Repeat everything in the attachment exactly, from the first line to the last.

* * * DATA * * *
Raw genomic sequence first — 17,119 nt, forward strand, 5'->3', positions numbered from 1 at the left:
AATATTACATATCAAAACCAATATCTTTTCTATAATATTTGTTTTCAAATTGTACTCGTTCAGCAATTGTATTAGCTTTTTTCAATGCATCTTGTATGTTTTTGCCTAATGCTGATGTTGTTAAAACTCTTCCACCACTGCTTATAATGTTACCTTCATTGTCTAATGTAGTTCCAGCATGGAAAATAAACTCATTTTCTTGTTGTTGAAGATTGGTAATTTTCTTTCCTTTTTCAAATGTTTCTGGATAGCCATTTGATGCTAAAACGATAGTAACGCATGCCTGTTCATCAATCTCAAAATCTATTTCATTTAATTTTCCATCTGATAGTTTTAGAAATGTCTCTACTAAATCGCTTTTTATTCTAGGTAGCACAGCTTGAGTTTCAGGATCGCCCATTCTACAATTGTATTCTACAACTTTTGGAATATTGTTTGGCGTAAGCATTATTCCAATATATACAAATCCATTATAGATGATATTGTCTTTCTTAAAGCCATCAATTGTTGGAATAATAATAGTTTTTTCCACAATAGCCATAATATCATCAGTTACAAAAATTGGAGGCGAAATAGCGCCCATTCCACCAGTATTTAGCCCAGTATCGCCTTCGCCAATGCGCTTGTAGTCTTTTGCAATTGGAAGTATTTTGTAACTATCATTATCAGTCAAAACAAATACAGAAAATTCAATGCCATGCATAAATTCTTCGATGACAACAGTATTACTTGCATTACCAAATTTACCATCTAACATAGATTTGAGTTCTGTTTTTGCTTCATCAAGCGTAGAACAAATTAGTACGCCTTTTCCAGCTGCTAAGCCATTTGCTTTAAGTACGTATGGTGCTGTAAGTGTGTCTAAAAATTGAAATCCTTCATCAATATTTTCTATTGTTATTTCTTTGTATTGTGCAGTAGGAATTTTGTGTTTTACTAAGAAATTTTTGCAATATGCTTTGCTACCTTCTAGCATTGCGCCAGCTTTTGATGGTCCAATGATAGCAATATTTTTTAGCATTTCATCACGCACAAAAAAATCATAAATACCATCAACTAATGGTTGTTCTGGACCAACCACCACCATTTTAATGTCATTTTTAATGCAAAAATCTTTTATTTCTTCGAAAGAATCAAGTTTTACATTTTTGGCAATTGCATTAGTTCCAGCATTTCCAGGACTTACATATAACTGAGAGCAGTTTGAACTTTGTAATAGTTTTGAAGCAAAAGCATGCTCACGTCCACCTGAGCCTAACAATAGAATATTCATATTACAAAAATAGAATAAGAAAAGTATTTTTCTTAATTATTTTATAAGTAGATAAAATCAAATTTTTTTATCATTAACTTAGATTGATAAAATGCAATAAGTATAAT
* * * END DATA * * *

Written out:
Raw genomic sequence first — 17,119 nt, forward strand, 5'->3', positions numbered from 1 at the left:
AATATTACATATCAAAACCAATATCTTTTCTATAATATTTGTTTTCAAATTGTACTCGTTCAGCAATTGTATTAGCTTTTTTCAATGCATCTTGTATGTTTTTGCCTAATGCTGATGTTGTTAAAACTCTTCCACCACTGCTTATAATGTTACCTTCATTGTCTAATGTAGTTCCAGCATGGAAAATAAACTCATTTTCTTGTTGTTGAAGATTGGTAATTTTCTTTCCTTTTTCAAATGTTTCTGGATAGCCATTTGATGCTAAAACGATAGTAACGCATGCCTGTTCATCAATCTCAAAATCTATTTCATTTAATTTTCCATCTGATAGTTTTAGAAATGTCTCTACTAAATCGCTTTTTATTCTAGGTAGCACAGCTTGAGTTTCAGGATCGCCCATTCTACAATTGTATTCTACAACTTTTGGAATATTGTTTGGCGTAAGCATTATTCCAATATATACAAATCCATTATAGATGATATTGTCTTTCTTAAAGCCATCAATTGTTGGAATAATAATAGTTTTTTCCACAATAGCCATAATATCATCAGTTACAAAAATTGGAGGCGAAATAGCGCCCATTCCACCAGTATTTAGCCCAGTATCGCCTTCGCCAATGCGCTTGTAGTCTTTTGCAATTGGAAGTATTTTGTAACTATCATTATCAGTCAAAACAAATACAGAAAATTCAATGCCATGCATAAATTCTTCGATGACAACAGTATTACTTGCATTACCAAATTTACCATCTAACATAGATTTGAGTTCTGTTTTTGCTTCATCAAGCGTAGAACAAATTAGTACGCCTTTTCCAGCTGCTAAGCCATTTGCTTTAAGTACGTATGGTGCTGTAAGTGTGTCTAAAAATTGAAATCCTTCATCAATATTTTCTATTGTTATTTCTTTGTATTGTGCAGTAGGAATTTTGTGTTTTACTAAGAAATTTTTGCAATATGCTTTGCTACCTTCTAGCATTGCGCCAGCTTTTGATGGTCCAATGATAGCAATATTTTTTAGCATTTCATCACGCACAAAAAAATCATAAATACCATCAACTAATGGTTGTTCTGGACCAACCACCACCATTTTAATGTCATTTTTAATGCAAAAATCTTTTATTTCTTCGAAAGAATCAAGTTTTACATTTTTGGCAATTGCATTAGTTCCAGCATTTCCAGGACTTACATATAACTGAGAGCAGTTTGAACTTTGTAATAGTTTTGAAGCAAAAGCATGCTCACGTCCACCTGAGCCTAACAATAGAATATTCATATTACAAAAATAGAATAAGAAAAGTATTTTTCTTAATTATTTTATAAGTAGATAAAATCAAATTTTTTTATCATTAACTTAGATTGATAAAATGCAATAAGTATAAT